The Boston scramble
The simple fact is that right now, the Rays are a better team than Boston, and it's really not even close. This is Tampa Bay's rotation: James Shields, tonight's starter, who is probably running a strong third in the race for the Cy Young Award; David Price, who can be as good as any pitcher on a given day; Jeremy Hellickson, who has the second-lowest ERA in the AL in the second half of the season, behind Ervin Santana; and Wade Davis and Jeff Niemann, who are strong and healthy and have combined for 300 innings.
Meanwhile, the Red Sox front office and coaching staff has been scrambling for pitching, stacking up arms like sandbags against a flood of runs. Six of the seven pitchers who worked for Boston on Thursday night were not with the team at the outset of the season.
As old pal Jayson Stark has noted, the Red Sox have two quality starts in the first half of September, and the Rays have 10. With Boston's lead over Tampa Bay reduced to three games after the Rays' 9-2 victory over the Sox on Thursday, all that stands between the Red Sox and full-blown fan panic tonight is Josh Beckett. The ace hasn't pitched in 10 days and will be taking the mound with some sort of wrap or brace on his injured ankle.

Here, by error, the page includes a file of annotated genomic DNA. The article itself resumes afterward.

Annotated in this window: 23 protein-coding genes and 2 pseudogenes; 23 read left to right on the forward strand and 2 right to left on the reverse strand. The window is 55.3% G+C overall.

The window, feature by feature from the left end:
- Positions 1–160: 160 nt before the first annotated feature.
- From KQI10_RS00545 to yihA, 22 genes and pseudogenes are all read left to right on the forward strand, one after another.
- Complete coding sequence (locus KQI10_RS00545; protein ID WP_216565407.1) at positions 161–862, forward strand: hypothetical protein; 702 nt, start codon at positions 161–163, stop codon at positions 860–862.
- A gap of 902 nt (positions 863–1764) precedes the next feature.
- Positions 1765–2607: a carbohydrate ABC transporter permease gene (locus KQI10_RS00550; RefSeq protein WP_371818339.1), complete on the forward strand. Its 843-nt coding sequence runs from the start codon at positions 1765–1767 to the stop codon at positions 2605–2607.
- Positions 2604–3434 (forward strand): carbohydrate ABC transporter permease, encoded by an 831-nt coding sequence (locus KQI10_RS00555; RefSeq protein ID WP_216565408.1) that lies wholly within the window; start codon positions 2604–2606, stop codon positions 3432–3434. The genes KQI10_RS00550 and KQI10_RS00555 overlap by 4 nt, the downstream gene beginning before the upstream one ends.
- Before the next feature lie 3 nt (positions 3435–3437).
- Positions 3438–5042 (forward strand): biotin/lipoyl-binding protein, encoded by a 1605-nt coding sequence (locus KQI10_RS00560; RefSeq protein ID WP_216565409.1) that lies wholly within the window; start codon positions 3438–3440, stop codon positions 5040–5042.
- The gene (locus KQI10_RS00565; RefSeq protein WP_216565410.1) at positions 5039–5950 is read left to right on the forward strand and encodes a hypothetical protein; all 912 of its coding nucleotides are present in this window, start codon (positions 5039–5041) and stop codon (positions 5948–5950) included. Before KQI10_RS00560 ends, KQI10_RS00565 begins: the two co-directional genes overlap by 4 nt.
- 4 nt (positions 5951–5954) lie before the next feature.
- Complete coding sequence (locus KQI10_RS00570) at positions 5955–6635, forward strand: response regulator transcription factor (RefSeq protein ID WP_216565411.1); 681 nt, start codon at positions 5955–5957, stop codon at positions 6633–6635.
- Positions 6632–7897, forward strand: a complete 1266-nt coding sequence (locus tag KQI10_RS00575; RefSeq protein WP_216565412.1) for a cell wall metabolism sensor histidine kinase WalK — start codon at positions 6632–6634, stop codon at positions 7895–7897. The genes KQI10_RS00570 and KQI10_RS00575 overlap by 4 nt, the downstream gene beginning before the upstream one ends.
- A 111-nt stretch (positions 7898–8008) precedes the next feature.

Boston's lead over the Rays was 11 games on Aug. 7, and now it's possible that by Monday morning the Red Sox could be in a tie that will have everybody in New England recalling '49 and '74 and '78. If not for the championships of 2004 and 2007, the Red Sox might be convinced that the crazy broken-bat play that was pivotal in the Rays' first rally Thursday was the latest sign that the baseball gods are angry at the Red Sox.
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